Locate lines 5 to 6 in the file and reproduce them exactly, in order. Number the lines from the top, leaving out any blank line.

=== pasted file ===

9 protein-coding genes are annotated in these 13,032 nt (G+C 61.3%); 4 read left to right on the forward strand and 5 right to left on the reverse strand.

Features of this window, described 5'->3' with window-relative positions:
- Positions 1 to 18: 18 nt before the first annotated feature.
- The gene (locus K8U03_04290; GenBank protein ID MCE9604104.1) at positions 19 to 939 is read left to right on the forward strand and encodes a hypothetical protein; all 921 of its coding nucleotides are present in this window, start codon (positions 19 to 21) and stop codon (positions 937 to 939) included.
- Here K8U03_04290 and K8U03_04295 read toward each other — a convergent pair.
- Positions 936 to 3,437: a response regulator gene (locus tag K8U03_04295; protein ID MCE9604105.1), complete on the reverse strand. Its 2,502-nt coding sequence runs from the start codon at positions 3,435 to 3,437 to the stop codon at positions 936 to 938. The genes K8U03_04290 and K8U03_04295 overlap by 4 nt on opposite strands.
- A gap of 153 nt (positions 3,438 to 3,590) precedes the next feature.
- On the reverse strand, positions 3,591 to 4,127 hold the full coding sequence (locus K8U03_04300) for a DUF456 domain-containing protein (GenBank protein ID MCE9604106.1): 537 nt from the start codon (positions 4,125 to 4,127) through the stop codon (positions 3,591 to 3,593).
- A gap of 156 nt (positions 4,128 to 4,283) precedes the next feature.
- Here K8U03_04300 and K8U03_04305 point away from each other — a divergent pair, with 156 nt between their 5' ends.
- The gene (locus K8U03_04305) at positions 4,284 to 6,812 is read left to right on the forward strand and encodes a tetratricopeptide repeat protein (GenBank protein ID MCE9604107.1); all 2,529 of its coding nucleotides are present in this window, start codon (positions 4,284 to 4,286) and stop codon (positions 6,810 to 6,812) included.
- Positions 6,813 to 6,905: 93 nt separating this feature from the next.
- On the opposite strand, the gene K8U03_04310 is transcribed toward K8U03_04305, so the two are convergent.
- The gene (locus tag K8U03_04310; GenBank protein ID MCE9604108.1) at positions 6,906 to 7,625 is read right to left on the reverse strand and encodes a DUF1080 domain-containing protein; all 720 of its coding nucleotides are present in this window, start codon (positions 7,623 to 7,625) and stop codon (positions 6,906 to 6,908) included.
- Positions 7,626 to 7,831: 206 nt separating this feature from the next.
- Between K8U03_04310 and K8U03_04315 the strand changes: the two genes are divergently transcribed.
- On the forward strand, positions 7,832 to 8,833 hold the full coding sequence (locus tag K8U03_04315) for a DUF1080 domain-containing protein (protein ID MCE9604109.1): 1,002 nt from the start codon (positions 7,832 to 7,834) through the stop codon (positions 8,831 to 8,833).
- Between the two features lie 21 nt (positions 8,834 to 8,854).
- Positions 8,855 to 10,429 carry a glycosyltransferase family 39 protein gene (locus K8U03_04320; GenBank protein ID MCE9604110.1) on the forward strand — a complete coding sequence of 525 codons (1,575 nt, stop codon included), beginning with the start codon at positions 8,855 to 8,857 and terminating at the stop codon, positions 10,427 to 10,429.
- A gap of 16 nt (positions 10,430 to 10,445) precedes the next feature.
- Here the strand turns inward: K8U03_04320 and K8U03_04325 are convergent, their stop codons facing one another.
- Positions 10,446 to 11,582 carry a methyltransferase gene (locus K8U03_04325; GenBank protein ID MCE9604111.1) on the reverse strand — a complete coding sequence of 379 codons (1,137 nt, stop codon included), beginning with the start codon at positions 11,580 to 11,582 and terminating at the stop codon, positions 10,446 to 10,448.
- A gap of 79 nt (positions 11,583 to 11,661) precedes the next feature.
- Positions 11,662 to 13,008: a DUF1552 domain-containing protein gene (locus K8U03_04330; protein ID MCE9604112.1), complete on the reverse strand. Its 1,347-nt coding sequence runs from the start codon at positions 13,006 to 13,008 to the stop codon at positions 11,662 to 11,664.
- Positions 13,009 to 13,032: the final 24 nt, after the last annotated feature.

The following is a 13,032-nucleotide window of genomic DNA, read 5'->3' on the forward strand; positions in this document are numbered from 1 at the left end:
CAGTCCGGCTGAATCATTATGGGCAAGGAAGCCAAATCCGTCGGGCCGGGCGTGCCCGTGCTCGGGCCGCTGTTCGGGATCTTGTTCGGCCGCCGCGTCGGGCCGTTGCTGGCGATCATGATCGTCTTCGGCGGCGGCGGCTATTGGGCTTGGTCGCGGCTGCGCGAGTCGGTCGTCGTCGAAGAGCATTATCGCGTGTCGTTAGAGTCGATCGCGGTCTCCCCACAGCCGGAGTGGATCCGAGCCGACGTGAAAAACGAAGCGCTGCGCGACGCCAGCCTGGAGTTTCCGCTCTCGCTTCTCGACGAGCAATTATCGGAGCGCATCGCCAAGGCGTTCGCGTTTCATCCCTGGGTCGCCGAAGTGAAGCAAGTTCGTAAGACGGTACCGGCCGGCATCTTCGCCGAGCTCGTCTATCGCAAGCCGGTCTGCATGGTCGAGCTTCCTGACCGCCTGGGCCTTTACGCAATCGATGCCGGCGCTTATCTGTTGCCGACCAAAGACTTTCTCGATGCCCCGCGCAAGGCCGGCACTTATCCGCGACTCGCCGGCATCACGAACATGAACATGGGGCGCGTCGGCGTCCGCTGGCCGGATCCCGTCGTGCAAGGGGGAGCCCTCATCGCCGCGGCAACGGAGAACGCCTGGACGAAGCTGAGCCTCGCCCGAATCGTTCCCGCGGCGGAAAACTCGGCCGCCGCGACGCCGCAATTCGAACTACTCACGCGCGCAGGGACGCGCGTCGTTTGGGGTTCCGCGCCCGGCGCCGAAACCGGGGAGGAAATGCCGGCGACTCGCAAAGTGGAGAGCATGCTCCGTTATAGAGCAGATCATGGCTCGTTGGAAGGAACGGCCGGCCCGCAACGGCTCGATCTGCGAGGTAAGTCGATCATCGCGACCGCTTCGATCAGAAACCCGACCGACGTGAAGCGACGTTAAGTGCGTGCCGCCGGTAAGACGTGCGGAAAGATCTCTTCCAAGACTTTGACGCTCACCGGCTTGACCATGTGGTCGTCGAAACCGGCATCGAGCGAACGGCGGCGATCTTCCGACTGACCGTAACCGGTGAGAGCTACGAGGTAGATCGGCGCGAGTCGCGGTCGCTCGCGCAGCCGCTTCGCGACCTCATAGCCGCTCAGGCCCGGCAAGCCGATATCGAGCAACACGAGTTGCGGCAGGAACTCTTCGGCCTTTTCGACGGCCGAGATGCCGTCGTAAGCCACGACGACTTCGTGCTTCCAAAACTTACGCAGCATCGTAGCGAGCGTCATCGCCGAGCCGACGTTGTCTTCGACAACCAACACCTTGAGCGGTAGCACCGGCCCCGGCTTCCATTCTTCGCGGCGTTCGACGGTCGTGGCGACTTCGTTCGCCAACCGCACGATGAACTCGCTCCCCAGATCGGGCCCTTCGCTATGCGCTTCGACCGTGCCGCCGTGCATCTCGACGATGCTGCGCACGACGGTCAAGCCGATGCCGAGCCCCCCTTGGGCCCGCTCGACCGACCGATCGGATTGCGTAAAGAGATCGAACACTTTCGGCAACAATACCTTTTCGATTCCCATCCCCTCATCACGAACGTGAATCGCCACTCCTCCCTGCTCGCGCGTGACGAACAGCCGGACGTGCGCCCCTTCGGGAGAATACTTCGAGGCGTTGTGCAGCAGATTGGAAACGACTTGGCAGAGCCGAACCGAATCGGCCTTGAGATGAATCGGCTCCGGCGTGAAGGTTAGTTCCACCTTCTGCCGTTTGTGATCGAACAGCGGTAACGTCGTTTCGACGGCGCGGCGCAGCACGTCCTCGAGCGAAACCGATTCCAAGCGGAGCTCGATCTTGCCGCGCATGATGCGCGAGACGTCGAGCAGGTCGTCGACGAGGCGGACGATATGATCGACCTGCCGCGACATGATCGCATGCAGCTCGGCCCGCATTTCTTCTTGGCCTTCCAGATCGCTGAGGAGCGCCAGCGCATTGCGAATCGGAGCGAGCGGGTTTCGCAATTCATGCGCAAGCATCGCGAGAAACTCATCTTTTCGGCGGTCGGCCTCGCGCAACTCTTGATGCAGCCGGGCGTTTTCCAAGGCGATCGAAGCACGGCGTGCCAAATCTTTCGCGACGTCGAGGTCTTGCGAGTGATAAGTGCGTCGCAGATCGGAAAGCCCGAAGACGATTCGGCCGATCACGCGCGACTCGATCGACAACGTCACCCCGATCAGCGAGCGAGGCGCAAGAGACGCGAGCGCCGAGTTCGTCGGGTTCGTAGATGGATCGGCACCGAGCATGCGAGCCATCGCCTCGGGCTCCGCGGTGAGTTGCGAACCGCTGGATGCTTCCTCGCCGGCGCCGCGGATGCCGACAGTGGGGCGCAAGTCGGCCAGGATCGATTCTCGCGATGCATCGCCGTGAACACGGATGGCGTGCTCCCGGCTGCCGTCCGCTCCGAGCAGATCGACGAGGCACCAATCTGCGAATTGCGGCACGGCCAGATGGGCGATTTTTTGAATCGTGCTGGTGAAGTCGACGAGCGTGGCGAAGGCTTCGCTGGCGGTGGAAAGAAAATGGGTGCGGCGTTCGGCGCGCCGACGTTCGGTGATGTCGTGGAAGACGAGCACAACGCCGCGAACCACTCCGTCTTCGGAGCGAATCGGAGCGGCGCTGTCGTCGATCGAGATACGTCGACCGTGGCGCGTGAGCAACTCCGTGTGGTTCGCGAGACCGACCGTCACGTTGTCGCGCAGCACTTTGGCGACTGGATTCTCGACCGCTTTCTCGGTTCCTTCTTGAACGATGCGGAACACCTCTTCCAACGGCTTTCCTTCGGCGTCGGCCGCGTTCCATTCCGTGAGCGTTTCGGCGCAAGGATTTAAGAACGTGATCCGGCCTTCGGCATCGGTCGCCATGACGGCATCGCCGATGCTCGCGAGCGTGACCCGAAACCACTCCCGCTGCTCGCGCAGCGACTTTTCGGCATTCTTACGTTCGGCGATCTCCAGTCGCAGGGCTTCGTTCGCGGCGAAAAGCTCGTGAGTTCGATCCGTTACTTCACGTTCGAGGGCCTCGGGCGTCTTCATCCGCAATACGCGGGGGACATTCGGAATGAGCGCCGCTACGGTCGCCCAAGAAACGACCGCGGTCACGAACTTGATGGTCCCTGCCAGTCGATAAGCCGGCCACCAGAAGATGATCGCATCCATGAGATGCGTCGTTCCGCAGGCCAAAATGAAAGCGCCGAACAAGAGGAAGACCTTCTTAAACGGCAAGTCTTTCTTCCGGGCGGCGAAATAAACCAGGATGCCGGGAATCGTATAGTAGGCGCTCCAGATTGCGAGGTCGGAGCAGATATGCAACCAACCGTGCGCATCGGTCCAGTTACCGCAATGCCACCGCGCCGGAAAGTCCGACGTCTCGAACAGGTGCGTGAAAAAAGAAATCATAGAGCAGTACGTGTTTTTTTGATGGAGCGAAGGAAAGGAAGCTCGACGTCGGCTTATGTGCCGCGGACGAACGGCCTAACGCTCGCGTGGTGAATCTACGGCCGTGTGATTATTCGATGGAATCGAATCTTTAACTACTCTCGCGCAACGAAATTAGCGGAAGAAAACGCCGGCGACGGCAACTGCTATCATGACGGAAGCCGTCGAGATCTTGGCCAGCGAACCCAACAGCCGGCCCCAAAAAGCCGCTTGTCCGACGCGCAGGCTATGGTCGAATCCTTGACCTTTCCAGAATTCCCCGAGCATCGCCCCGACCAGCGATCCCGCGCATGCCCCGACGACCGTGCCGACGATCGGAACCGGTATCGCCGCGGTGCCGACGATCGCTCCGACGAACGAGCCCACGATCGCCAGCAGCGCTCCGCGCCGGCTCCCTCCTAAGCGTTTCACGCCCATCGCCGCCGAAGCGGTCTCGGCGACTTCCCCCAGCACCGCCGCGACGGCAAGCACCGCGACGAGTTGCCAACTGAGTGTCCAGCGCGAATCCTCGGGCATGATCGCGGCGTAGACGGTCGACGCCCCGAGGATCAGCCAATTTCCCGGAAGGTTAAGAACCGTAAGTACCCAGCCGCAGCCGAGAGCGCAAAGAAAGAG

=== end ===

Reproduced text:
- Here K8U03_04290 and K8U03_04295 read toward each other — a convergent pair.
- Positions 936 to 3,437: a response regulator gene (locus tag K8U03_04295; protein ID MCE9604105.1), complete on the reverse strand. Its 2,502-nt coding sequence runs from the start codon at positions 3,435 to 3,437 to the stop codon at positions 936 to 938. The genes K8U03_04290 and K8U03_04295 overlap by 4 nt on opposite strands.